Instead of a stationary member in the wafer transfer mechanism 100, after the car comes to rest in position at the mechanism 100, the lever may be actuated by an active member mounted in the mechanism 100. As would be appreciated by those of skill in the art, a wide variety of other systems may be employed in the place of an internal motor for actuating the latching mechanism. In embodiments of the invention where the car includes an internal motor for actuating the latching mechanism, power may be supplied to the motor from a wide variety of sources. The car may include a battery, or a portion of the rail may carry a current which is communicated to the motor when the car is properly positioned at a mechanism 100. As a further alternative, as shown in FIG. 4, a power source 148 may move into engagement with electrical contacts 150 on the side of the car 140 once the car comes to a stop at a mechanism 100, whereupon current is supplied to run a motor 152 within the car to actuate the latching mechanism. The power source 148 may be on the same or different side of the rail 142 than the mechanism 100, with the electrical contacts positioned accordingly.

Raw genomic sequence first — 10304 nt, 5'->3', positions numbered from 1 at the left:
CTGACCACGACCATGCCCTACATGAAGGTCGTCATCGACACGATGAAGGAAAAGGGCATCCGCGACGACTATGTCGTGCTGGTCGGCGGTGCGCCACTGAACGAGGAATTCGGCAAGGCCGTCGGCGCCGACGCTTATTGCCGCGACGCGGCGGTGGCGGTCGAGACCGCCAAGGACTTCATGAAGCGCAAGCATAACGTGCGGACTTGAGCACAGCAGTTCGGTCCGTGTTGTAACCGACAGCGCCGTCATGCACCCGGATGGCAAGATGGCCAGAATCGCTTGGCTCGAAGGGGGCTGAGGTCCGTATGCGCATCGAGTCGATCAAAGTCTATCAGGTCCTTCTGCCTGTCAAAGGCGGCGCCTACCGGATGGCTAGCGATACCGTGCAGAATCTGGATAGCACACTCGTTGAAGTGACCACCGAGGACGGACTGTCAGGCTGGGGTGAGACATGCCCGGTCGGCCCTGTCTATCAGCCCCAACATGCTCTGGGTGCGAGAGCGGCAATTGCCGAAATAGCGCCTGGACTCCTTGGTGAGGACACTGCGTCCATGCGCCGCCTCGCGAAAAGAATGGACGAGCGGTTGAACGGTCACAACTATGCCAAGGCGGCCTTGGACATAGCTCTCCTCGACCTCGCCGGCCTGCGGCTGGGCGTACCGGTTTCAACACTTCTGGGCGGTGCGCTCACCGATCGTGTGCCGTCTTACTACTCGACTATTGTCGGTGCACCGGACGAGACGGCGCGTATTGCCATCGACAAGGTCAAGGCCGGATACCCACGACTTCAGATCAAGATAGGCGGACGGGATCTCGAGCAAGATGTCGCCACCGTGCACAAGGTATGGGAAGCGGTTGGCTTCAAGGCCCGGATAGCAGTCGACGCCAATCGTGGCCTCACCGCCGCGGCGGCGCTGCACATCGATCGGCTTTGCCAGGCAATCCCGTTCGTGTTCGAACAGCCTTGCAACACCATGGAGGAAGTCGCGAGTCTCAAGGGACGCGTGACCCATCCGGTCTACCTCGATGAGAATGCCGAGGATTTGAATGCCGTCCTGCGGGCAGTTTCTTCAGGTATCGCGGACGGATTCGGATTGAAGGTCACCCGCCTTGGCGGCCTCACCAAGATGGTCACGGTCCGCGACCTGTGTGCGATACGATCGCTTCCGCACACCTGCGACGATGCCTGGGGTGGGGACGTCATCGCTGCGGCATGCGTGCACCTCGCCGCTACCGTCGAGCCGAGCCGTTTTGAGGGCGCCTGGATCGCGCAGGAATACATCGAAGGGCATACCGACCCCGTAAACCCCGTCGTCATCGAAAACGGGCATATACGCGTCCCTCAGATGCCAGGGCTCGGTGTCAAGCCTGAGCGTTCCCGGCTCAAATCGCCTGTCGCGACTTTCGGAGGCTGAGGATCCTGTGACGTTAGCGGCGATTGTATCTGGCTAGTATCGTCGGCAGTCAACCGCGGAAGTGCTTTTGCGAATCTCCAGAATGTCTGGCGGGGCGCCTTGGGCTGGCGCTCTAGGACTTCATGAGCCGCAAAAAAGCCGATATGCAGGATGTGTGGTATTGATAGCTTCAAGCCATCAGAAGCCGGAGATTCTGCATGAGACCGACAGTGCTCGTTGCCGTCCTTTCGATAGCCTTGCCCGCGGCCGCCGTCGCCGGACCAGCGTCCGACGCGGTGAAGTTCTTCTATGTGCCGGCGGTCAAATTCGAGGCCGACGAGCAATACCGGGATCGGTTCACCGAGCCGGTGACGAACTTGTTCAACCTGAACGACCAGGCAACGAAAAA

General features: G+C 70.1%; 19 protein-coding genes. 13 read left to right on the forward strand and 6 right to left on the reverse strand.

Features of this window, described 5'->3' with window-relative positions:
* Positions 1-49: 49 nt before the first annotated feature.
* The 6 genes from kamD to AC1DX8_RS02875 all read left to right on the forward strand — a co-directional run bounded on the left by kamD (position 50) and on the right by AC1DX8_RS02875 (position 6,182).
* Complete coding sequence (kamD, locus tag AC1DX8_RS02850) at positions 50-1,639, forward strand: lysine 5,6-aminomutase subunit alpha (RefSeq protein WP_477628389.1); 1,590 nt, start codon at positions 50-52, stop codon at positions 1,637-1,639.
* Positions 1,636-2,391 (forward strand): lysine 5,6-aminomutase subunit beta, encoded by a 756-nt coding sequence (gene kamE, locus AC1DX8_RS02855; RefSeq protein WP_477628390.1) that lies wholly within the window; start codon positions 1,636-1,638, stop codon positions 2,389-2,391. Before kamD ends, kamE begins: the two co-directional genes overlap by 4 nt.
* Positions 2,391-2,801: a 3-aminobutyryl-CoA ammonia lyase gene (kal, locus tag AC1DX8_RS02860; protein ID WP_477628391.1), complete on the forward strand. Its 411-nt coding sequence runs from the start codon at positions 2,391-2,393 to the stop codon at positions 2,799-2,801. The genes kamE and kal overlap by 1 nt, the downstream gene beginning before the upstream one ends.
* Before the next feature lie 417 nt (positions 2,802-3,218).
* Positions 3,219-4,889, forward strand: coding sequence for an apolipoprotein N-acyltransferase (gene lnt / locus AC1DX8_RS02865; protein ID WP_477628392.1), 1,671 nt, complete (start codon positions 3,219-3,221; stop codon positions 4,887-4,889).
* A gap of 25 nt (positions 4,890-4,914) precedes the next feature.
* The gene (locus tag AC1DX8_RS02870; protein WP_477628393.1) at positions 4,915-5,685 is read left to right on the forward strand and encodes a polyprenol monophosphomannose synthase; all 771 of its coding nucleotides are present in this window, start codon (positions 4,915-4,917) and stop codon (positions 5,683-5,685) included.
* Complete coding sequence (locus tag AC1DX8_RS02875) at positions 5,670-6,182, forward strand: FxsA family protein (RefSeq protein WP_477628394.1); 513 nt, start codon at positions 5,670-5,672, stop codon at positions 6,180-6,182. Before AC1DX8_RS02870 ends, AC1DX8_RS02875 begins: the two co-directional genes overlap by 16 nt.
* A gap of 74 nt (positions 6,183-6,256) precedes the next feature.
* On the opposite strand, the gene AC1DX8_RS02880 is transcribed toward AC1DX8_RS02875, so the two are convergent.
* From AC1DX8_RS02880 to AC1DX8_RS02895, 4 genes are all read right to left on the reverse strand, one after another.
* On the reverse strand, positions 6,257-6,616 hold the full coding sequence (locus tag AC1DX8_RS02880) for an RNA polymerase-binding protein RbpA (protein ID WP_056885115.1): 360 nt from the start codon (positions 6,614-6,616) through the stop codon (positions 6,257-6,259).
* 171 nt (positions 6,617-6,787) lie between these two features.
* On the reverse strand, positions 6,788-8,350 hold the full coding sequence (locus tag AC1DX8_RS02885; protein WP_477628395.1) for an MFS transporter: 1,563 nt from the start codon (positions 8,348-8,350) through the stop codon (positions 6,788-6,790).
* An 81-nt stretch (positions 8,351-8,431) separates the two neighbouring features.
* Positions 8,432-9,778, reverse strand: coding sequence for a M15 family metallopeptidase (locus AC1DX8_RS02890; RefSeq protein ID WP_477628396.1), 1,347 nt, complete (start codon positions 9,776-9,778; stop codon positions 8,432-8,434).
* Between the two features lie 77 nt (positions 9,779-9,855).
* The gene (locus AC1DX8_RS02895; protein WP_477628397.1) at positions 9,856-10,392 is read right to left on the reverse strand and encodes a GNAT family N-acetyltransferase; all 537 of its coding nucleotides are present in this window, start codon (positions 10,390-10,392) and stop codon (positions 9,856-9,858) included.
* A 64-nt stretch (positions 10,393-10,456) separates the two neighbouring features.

It maybe desirable to have a car 140 and its associated SMIF pod shifted off of the main rail 142 during the cassette transfer operation to prevent the blocking of other cars traveling on the rail. In order to accomplish this, as shown in FIG. 5, a unit section 156 may be provided adjacent a mechanism 100, which section 156 is mounted to translate in the direction of arrow A—A. The unit section 156 includes a pair of rail sections 142 a and 142 b. As the car 140 approaches the mechanism 100, the rail section 142 b is aligned with the main rail 142 (not shown in FIG. 5). Once the car 140 has come to a stop at its proper position, the unit section 156 with the car on rail section 142 b moves toward the mechanism so that cassette transfer may take place as described above. With the unit section 156 shifted toward the mechanism 100, the rail section 142 a aligns with the main rail 142 to allow other cars to pass unobstructed (although not indicated in FIG. 5, there would be only a small space between the main rail 142 and rail sections 142 a/142 b when they are aligned respectively with the main rail). After cassette transfer is completed, the unit section 156 would again move back away from the mechanism 100 so that the rail section 142 b carrying the car 140 once again aligns with the main rail 142, and the car can continue down the main rail.
While the pod 116 has generally been described above as being seated on the car 140 as the car moves through the fab, it is understood that in each of the above-described embodiments, the relative positions of the pod and box may be switched so that it is the box that is seated on the car.